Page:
The aforementioned method of gold recovery will invariably lead to waterways being tainted by the toxic acids, and whatever materials are not extracted are dumped into the ground. In fact, globally, proper e-waste recycling methods only account for 15.5% of all recycling, so e-waste recycling is clearly not the answer to the e-waste conundrum.
The fact of the matter is the amount of e-waste that is produced annually continues to grow at an alarming rate of 4% per year, so the issue has only become compounded over time. Made worse is that consumers buy new products at a staggering rate, as many will simply throw out last year’s model of their laptop, tablet, or smartphone, to make way for this year’s model.
In other words, the biggest issue facing e-waste today is mass consumerism, whereby hardware manufacturers intentionally design products with very short life-cycles. In fact, the same UN report that we discussed earlier found that the average consumer replaces their smartphone every two years, even if their phones worked perfectly fine.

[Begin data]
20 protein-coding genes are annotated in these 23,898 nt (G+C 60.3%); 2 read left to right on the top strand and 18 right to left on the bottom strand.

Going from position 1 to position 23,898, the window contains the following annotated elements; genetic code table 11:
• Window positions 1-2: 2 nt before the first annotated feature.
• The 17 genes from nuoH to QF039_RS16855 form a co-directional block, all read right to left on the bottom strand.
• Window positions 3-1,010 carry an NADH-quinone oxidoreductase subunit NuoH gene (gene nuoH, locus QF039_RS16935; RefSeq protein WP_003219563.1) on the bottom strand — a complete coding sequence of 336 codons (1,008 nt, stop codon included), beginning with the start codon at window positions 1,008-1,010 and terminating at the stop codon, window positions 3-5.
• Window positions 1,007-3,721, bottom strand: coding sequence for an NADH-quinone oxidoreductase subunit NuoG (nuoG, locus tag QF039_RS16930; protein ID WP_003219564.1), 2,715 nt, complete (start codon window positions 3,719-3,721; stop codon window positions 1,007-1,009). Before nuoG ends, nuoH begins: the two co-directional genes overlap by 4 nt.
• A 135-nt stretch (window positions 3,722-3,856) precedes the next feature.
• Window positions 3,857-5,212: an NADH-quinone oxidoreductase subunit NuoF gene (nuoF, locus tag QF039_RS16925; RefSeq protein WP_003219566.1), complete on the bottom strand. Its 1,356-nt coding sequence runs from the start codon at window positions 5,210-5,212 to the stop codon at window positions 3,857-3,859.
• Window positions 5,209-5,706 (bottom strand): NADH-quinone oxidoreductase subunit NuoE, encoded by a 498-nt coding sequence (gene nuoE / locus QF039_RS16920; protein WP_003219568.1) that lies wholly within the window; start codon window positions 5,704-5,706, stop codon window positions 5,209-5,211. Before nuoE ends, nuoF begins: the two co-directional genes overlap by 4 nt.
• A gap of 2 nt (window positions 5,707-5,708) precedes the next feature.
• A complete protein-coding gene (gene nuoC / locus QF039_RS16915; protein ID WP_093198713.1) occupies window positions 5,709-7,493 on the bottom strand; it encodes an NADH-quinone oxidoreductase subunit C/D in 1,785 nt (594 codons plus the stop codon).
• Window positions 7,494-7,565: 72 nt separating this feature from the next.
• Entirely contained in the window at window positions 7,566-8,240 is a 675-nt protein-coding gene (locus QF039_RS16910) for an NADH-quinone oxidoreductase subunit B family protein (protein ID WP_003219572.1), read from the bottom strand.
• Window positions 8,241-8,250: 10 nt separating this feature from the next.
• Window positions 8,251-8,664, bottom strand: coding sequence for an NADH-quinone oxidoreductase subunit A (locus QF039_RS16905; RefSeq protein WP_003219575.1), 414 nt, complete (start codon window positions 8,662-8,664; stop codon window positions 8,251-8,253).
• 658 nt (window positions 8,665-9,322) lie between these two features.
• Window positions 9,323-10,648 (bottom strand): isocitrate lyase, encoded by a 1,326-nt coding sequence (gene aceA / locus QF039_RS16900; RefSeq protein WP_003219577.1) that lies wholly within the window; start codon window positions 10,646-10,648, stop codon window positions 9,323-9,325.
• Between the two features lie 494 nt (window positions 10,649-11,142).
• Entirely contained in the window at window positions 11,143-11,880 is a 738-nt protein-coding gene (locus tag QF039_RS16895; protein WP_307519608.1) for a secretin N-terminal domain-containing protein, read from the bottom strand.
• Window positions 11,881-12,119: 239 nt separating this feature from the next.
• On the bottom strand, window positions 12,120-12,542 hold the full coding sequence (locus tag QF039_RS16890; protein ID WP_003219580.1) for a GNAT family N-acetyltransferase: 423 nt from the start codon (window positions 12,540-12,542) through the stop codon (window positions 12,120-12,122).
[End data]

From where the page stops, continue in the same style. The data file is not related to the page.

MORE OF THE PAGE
Moreover, Apple conceded in their Environmental Responsibility Report that 77% of the carbon footprint of their gadgets stemmed from the fabrication of said electronics, whereas 17% of their carbon footprint was generated from the actual use of their hardware.
As such, the environmental impact of replacing a product, even when it is eventually recycled, is monumental. Therefore, while recycling e-waste has it merits, it is not the quintessential solution to a system that is polluted at its source.
Instead, companies need to stop designing their products with planned obsolescence in mind, and stop being driven by profits and perpetual revenue streams. For instance, instead of coming out with a new iPhone every year, which would entice many early adopters to “upgrade” their phone every year, Apple could launch a new model every five years to encourage their consumers to keep the phone that they have for at least half a decade.